CALLS to ban the chairman of the planning committee from commenting on planning matters on social media have been dismissed by St Helens Borough Council’s legal boss.

The suggestion came from the council’s Liberal Democrat group, as part of a review of protocol for councillors and officers dealing with planning matters.

This formed part of a wider review aimed at improving strained relations between officers – paid employees of the council – and elected members, which was sparked by the findings of a Local Government Association Corporate Peer Challenge published in January 2019.

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As part of this work, all political parties on the council were invited to make suggestions to several key documents.

A new section added to the planning protocol document relating to media and social media comments says members of the committee should ensure they “do not create the impression that they have pre-judged a planning application.”

A breach of this protocol may constitute a breach of the council’s code of conduct.

However, the Lib Dem group, led by Eccleston ward councillor Teresa Sims, said the new section was “too vague” and said extra text needs adding to explain what councillors can say.

The Lib Dems also suggested that the chair of the planning committee – currently Labour’s Seve Gomez-Aspron – should be subjected to stricter controls than other members.

Cllr Gomez-Aspron faced an immediate backlash from green belt campaigners following his appointment in May 2018, with questions being raised over his suitability for the role due to his chequered disciplinary record and previous comments on green belt development on social media.

During planning protocol review, the Lib Dems said the chair should be banned from commenting on any planning matters related to the council to the media or via social media, and should step down if they cannot accept that.

St Helens Star: St Helens Town HallSt Helens Town Hall

“The chair shouldn’t comment on any applications or planning matters relating to St Helens Council,” the Lib Dems said.

“If that person doesn’t accept that, well then they can step down for someone who will.

“This section really needs legal to look at other councils and populate it with what is described above.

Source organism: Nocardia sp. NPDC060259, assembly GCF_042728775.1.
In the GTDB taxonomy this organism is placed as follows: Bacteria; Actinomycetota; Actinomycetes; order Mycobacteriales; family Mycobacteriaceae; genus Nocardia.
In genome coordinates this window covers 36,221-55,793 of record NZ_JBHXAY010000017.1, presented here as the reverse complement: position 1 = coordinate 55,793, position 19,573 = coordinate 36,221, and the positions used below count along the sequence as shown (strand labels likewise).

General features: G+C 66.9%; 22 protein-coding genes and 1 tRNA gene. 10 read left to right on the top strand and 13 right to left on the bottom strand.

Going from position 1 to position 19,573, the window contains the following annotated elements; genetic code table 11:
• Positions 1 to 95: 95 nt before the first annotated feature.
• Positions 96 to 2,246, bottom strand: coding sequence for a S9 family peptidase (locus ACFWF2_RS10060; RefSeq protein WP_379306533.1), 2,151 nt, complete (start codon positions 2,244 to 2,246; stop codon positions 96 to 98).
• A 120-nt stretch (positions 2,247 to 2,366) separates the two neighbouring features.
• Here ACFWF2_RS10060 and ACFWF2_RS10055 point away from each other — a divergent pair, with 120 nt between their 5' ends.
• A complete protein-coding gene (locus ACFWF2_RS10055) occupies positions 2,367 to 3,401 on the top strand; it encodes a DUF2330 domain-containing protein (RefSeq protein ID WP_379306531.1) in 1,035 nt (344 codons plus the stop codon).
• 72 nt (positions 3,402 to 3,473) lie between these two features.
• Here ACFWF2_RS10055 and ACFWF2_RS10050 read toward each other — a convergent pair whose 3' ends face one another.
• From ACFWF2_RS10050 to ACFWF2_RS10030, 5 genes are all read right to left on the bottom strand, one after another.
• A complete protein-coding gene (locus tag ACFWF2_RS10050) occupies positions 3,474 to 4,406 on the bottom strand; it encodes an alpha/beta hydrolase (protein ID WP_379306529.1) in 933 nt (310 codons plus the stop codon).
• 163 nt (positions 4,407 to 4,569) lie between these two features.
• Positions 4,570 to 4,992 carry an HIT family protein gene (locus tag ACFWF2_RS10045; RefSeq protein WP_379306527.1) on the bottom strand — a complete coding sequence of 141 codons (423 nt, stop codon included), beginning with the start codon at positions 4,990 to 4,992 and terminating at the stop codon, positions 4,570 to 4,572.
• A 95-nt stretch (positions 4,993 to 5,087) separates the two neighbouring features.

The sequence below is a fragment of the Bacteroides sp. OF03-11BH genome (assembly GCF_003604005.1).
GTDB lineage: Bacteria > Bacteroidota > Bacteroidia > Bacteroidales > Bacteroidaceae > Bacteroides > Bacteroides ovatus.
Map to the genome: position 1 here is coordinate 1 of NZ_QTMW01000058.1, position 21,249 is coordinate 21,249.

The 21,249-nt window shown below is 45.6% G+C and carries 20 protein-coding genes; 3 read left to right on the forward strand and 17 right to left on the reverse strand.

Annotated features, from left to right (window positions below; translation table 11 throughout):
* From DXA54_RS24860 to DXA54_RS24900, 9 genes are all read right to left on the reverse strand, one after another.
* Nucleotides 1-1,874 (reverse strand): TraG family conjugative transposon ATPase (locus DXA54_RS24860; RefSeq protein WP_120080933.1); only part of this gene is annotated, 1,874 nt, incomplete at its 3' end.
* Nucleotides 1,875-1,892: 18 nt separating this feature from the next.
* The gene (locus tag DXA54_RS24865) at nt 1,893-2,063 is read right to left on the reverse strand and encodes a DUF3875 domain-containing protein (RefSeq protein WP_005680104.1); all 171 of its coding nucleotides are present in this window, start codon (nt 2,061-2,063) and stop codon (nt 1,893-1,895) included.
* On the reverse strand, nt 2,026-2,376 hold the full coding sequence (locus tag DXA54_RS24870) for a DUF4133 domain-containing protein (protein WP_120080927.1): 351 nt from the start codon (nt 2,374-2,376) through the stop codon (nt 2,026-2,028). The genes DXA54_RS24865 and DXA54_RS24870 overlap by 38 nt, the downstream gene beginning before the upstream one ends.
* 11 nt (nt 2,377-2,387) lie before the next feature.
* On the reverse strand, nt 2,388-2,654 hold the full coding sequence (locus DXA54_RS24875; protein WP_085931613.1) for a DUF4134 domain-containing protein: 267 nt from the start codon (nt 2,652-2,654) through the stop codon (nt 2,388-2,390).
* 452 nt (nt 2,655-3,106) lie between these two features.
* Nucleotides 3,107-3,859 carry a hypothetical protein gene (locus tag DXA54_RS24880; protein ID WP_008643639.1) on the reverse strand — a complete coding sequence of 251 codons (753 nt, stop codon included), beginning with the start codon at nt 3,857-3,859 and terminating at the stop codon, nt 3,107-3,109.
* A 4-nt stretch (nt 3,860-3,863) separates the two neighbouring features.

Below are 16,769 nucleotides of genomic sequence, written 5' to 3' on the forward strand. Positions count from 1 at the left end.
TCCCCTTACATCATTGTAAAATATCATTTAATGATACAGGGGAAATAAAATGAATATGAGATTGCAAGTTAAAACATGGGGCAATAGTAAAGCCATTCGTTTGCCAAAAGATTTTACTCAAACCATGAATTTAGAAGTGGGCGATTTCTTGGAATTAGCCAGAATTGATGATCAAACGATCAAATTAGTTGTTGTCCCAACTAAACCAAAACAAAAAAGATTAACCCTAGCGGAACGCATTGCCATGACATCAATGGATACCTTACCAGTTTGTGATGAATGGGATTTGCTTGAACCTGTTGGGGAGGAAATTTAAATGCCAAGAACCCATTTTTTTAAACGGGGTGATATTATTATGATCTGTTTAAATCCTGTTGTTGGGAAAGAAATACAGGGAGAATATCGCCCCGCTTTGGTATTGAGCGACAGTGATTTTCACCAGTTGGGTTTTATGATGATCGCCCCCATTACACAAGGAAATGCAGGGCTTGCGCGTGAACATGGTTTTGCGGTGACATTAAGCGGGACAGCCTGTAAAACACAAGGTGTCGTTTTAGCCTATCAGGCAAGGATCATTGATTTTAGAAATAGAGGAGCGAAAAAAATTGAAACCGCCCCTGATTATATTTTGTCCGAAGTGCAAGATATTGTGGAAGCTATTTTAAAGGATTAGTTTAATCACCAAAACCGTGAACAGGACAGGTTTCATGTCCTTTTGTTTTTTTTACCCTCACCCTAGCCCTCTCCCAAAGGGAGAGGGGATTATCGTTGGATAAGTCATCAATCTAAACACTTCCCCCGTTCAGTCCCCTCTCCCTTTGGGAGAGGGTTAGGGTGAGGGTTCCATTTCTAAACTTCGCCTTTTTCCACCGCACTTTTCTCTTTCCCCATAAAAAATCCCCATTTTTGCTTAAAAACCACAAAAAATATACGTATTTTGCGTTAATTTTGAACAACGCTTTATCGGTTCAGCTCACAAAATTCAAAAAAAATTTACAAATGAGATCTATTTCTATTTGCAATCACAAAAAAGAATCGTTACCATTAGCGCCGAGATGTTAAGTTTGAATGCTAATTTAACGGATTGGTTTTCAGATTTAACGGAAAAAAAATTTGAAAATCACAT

“Without it, the documents are not a guidance or deterrent, and there certainly is no robust consequences, which do need to be in there to be the required deterrent.”

Mark Fisher, legal services manager at St Helens Borough Council, has reviewed the suggestions made by all of the political parties.

Speaking at the standards committee on Monday, Mr Fisher said it would be “unusual” to impose stricter controls on the chair of the planning committee.

He said: “Whilst I fully accept that the chair of the planning committee is in a very, very important position and clearly must ensure that the way the planning committee is conducted is fair to all sides.

“Compliance with that requirement would not require the chair to be subject to stricter requirements than any other member of the planning committee.

“The planning committee chair has to be fair – all members of the planning committee have to be fair.

“In my view, it would be unusual if standards committee or indeed full council sought to impose stricter controls on the chair of the planning committee than on any other member of the planning committee.”

St Helens Star: Cllr Seve Gomez-Aspron is the current chair of St Helens Council's planning committee Cllr Seve Gomez-Aspron is the current chair of St Helens Council's planning committee

Another suggestion raised by the Lib Dems was for a council officer to sit in on any political group meetings that take place prior to the planning committee.

They argued that if these meetings are not monitored, there is no way of assessing whether any breach of a code or protocol has occurred.

Mr Fisher said political meetings prior to planning meetings are a “very common occurrence” across the country, but said there must be a recognition that officers “cannot and do not attend group meetings as a matter of course.”

“As in quite a few areas where members are discussing planning matters, there is a lot of trust that needs to be placed in the members,” he said.

“An example of this for instance, members of the planning committee will be more than aware that they have to read all the relevant documentation to ensure they consider all the material considerations relevant to the application.

“And clearly there’s a trust level in that because the only person who knows whether or not the member has read or is aware of all the relevant documentation is the member themselves.

“In terms of that, it is common, it is necessary for the trust to be placed in members and it’s not going to be possible,  my view is that it’s not possible to require officers to attend group meeting prior to planning committee as a matter of course, to police them, that’s not relevant.”

A review of the member code, member and officer protocol and the planning protocol was last formally considered by the standards committee at its meeting in April 2019.

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Subsequently, councillors decided the following month at annual council that the documents should be the subject of further review.

Since then, two new documents be introduced, the “ward member protocol” and the “member led council – developing effective member and officer relations” document.

The standards committee agreed to send all of the documents to full council next week, where councillors will decide whether to adopt them.